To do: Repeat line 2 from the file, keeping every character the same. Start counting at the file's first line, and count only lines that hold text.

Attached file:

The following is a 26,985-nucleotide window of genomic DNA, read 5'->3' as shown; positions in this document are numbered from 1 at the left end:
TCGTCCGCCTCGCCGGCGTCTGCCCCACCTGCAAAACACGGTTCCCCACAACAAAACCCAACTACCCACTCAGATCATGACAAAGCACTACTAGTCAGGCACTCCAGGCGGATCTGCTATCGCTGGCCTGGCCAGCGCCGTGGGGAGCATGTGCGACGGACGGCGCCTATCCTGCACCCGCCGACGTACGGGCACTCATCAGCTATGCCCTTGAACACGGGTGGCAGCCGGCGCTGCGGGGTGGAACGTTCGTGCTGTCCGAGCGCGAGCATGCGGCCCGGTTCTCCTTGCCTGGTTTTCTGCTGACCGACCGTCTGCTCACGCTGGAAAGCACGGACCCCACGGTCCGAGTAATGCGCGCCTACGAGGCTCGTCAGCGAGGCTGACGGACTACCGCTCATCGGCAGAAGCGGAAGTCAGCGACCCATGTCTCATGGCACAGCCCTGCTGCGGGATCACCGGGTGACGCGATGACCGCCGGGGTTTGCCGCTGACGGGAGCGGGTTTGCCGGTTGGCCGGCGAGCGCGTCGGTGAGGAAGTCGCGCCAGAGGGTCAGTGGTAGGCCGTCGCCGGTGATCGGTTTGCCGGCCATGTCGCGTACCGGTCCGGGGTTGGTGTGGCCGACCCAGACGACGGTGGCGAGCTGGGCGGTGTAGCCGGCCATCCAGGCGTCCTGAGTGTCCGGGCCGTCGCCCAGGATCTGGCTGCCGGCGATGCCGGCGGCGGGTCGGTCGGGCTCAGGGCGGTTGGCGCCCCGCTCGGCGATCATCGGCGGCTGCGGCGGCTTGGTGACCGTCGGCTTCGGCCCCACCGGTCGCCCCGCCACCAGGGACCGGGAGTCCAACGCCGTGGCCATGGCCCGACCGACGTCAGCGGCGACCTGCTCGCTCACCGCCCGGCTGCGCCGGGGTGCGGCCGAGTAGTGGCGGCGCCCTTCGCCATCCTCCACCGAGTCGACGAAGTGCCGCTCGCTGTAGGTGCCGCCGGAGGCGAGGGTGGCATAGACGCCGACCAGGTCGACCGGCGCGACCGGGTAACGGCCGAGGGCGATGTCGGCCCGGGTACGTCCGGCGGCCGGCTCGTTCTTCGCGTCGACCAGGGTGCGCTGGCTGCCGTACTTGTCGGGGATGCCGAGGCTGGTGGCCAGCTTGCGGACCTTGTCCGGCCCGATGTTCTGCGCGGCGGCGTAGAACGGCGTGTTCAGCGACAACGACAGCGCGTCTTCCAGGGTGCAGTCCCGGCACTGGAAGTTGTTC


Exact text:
TCGTCCGCCTCGCCGGCGTCTGCCCCACCTGCAAAACACGGTTCCCCACAACAAAACCCAACTACCCACTCAGATCATGACAAAGCACTACTAGTCAGGCACTCCAGGCGGATCTGCTATCGCTGGCCTGGCCAGCGCCGTGGGGAGCATGTGCGACGGACGGCGCCTATCCTGCACCCGCCGACGTACGGGCACTCATCAGCTATGCCCTTGAACACGGGTGGCAGCCGGCGCTGCGGGGTGGAACGTTCGTGCTGTCCGAGCGCGAGCATGCGGCCCGGTTCTCCTTGCCTGGTTTTCTGCTGACCGACCGTCTGCTCACGCTGGAAAGCACGGACCCCACGGTCCGAGTAATGCGCGCCTACGAGGCTCGTCAGCGAGGCTGACGGACTACCGCTCATCGGCAGAAGCGGAAGTCAGCGACCCATGTCTCATGGCACAGCCCTGCTGCGGGATCACCGGGTGACGCGATGACCGCCGGGGTTTGCCGCTGACGGGAGCGGGTTTGCCGGTTGGCCGGCGAGCGCGTCGGTGAGGAAGTCGCGCCAGAGGGTCAGTGGTAGGCCGTCGCCGGTGATCGGTTTGCCGGCCATGTCGCGTACCGGTCCGGGGTTGGTGTGGCCGACCCAGACGACGGTGGCGAGCTGGGCGGTGTAGCCGGCCATCCAGGCGTCCTGAGTGTCCGGGCCGTCGCCCAGGATCTGGCTGCCGGCGATGCCGGCGGCGGGTCGGTCGGGCTCAGGGCGGTTGGCGCCCCGCTCGGCGATCATCGGCGGCTGCGGCGGCTTGGTGACCGTCGGCTTCGGCCCCACCGGTCGCCCCGCCACCAGGGACCGGGAGTCCAACGCCGTGGCCATGGCCCGACCGACGTCAGCGGCGACCTGCTCGCTCACCGCCCGGCTGCGCCGGGGTGCGGCCGAGTAGTGGCGGCGCCCTTCGCCATCCTCCACCGAGTCGACGAAGTGCCGCTCGCTGTAGGTGCCGCCGGAGGCGAGGGTGGCATAGACGCCGACCAGGTCGACCGGCGCGACCGGGTAACGGCCGAGGGCGATGTCGGCCCGGGTACGTCCGGCGGCCGGCTCGTTCTTCGCGTCGACCAGGGTGCGCTGGCTGCCGTACTTGTCGGGGATGCCGAGGCTGGTGGCCAGCTTGCGGACCTTGTCCGGCCCGATGTTCTGCGCGGCGGCGTAGAACGGCGTGTTCAGCGACAACGACAGCGCGTCTTCCAGGGTGCAGTCCCGGCACTGGAAGTTGTTC